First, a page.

Quantcast
Environmental News for a Healthier Planet and Life

FDA Approves Genetically Engineered Potato

Food
FDA Approves Genetically Engineered Potato

The new GMO potato cleared this week by the U.S. Food and Drug Administration (FDA) for sale in the U.S. is yet another in the long list of reasons why consumers deserve an on-package, federal mandatory labeling system, according to Just Label It.

The FDA’s decision means that the Idaho company responsible for the new GMO potato, J.R. Simplot, will be able to bring the product to market next year, assuming it gets final approval from the U.S. Environmental Protection Agency.

“The approval of the Simplot potato is yet another reason that consumers should have a right to know what’s in their food and how it was produced,” Gary Hirshberg, chairman of Stonyfield Farm and Just Label It, said. “With the previous approval of other GMO potatoes, the Arctic apple and AquAdvantage salmon—the first GMO animal approved for human consumption—GMO foods are no longer relegated to the processed food shelves.”

Polls consistently show that nearly 90 percent of Americans, regardless of demographics and political affiliation, favor mandatory GMO labeling. Consumers in 64 other countries already have the right to know.

“Consumers should be trusted with the information to decide what food is right for their families,” Hirshberg said. “Companies should be proud of their products and support clear GMO labeling, just as Campbell Soup Company has done in announcing that it favors a national mandatory labeling system and will begin labeling its own products nationwide.”

Listen below to NPR's news report, GMO Potatoes Have Arrived. But Will Anyone Buy Them?, for more information on the GMO potato:

YOU MIGHT ALSO LIKE

Outraged Republican Senator Vows to Block Appointment of FDA Commissioner Over GMO Salmon

Federal Lawsuit Filed Over North Carolina Anti-Whistleblower Law

Taiwan Bans GMOs in Schools, Mandates Strict Label Laws

Nestle, Pepsi Fined for Concealing GMOs as Campbell Soup Announces Voluntary Label

Air France airplanes parked at the Charles de Gaulle/Roissy airport on March 24, 2020. SAMSON / AFP via Getty Images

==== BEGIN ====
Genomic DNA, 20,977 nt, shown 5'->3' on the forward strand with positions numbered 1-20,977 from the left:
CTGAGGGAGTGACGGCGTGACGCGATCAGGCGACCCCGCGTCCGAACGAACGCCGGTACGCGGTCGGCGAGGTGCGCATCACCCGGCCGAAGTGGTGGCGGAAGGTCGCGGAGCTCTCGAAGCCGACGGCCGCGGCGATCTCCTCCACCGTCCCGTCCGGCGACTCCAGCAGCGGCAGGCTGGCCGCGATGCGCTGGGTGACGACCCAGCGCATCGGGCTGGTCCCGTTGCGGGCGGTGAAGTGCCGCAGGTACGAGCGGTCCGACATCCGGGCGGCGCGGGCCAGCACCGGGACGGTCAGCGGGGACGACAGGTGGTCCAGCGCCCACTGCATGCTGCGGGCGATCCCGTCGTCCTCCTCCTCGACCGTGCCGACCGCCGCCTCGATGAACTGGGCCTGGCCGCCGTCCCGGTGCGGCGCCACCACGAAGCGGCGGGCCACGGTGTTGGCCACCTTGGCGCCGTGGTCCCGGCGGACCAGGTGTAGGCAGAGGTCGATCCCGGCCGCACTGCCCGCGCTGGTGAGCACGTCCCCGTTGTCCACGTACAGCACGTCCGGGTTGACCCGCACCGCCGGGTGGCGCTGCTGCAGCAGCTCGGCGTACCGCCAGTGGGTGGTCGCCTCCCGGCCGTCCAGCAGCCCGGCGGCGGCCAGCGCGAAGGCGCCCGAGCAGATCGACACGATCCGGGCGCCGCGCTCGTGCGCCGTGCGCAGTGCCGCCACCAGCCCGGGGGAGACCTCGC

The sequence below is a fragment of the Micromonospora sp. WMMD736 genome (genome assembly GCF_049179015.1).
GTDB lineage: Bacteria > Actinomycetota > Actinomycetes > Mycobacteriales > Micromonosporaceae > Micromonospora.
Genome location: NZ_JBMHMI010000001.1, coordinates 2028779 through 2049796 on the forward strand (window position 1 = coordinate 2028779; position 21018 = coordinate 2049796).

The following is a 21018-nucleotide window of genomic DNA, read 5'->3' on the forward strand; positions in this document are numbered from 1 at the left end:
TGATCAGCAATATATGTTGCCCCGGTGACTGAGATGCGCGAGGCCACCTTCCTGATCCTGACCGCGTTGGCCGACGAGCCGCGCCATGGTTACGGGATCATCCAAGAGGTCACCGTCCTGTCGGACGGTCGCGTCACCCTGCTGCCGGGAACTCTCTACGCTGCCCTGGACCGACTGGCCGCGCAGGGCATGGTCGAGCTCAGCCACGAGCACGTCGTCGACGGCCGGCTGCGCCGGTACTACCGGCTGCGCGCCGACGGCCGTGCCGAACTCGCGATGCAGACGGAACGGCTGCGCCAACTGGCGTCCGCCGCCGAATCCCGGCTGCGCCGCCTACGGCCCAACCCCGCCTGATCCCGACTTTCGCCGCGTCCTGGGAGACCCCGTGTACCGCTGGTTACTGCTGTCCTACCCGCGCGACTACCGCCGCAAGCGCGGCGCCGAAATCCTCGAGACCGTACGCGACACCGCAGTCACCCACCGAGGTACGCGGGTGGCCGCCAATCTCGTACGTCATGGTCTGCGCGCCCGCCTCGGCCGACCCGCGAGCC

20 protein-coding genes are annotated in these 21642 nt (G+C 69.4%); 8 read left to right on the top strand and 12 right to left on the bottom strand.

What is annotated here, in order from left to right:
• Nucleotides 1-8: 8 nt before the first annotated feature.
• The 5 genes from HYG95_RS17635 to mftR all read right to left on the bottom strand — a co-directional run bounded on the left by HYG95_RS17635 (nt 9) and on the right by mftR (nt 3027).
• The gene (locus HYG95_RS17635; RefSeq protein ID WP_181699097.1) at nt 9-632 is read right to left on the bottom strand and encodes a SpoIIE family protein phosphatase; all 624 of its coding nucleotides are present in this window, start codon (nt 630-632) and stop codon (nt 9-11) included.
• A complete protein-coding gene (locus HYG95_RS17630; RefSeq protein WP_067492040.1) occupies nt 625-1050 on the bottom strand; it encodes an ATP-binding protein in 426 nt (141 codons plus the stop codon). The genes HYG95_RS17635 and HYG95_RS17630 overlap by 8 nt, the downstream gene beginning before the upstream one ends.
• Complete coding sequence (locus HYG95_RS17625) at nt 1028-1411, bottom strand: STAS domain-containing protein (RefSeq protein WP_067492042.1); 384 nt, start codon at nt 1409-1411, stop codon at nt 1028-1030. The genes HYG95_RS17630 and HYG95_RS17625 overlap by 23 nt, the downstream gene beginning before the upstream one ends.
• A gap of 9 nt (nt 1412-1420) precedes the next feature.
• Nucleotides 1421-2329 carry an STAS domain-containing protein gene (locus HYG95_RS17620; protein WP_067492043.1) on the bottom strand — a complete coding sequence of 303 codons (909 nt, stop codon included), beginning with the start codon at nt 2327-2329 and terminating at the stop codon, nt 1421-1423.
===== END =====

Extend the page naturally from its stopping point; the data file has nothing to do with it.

France moved one step closer this weekend to banning short-haul flights in an attempt to fight the climate crisis.

Read More Show Less
EcoWatch Daily Newsletter
A woman looks at a dead gray whale on the beach in the SF Bay area on May 23, 2019; a new spate of gray whales have been turning up dead near San Francisco. Justin Sullivan / Getty Images

Four gray whales have washed up dead near San Francisco within nine days, and at least one cause of death has been attributed to a ship strike.

Read More Show Less
Trending
A small tourist town has borne the brunt of a cyclone which swept across the West Australian coast. ABC News (Australia) / YouTube

Tropical Cyclone Seroja slammed into the Western Australian town of Kalbarri Sunday as a Category 3 storm before grinding a more-than 600-mile path across the country's Southwest.

Read More Show Less
A general view shows the remains of a dam along a river in Tapovan, India, on February 10, 2021, following a flash flood caused by a glacier break on February 7. Sajjad Hussain / AFP / Getty Images

By Rishika Pardikar

Search operations are still underway to find those declared missing following the Uttarakhand disaster on 7 February 2021.

Read More Show Less
Indigenous youth, organizers with the Dakota Access and Line 3 pipeline fights and climate activists march to the White House to protest against pipeline projects on April 1, 2021. Bill Clark / CQ-Roll Call, Inc via Getty Images

By Jessica Corbett

Indigenous leaders and climate campaigners on Friday blasted President Joe Biden's refusal to shut down the Dakota Access Pipeline during a court-ordered environmental review, which critics framed as a betrayal of his campaign promises to improve tribal relations and transition the country to clean energy.

Read More Show Less